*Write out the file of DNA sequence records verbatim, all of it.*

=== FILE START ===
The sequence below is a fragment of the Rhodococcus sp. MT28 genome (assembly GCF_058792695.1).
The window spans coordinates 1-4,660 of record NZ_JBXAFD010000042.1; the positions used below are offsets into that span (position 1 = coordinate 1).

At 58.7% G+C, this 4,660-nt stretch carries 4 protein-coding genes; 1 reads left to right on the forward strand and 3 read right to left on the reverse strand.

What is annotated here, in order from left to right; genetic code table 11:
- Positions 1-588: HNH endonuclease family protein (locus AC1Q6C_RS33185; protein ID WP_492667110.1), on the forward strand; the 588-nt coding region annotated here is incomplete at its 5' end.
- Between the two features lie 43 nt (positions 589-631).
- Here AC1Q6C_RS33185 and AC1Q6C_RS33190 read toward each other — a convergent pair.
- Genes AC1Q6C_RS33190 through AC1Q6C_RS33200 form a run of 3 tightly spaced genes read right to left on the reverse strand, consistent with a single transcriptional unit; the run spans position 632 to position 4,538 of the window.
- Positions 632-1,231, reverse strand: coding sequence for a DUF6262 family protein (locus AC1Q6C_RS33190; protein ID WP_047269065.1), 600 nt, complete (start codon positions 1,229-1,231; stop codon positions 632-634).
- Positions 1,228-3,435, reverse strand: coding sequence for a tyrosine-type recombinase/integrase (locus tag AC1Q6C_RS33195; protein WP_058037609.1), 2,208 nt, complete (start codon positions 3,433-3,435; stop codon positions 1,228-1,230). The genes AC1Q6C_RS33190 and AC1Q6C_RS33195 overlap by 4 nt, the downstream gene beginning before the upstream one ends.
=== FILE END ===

The sequence below is a fragment of the Rhodococcus sp. MT28 genome (assembly GCF_058792695.1).
The window spans coordinates 1-4,660 of record NZ_JBXAFD010000042.1; the positions used below are offsets into that span (position 1 = coordinate 1).

At 58.7% G+C, this 4,660-nt stretch carries 4 protein-coding genes; 1 reads left to right on the forward strand and 3 read right to left on the reverse strand.

What is annotated here, in order from left to right; genetic code table 11:
- Positions 1-588: HNH endonuclease family protein (locus AC1Q6C_RS33185; protein ID WP_492667110.1), on the forward strand; the 588-nt coding region annotated here is incomplete at its 5' end.
- Between the two features lie 43 nt (positions 589-631).
- Here AC1Q6C_RS33185 and AC1Q6C_RS33190 read toward each other — a convergent pair.
- Genes AC1Q6C_RS33190 through AC1Q6C_RS33200 form a run of 3 tightly spaced genes read right to left on the reverse strand, consistent with a single transcriptional unit; the run spans position 632 to position 4,538 of the window.
- Positions 632-1,231, reverse strand: coding sequence for a DUF6262 family protein (locus AC1Q6C_RS33190; protein ID WP_047269065.1), 600 nt, complete (start codon positions 1,229-1,231; stop codon positions 632-634).
- Positions 1,228-3,435, reverse strand: coding sequence for a tyrosine-type recombinase/integrase (locus tag AC1Q6C_RS33195; protein WP_058037609.1), 2,208 nt, complete (start codon positions 3,433-3,435; stop codon positions 1,228-1,230). The genes AC1Q6C_RS33190 and AC1Q6C_RS33195 overlap by 4 nt, the downstream gene beginning before the upstream one ends.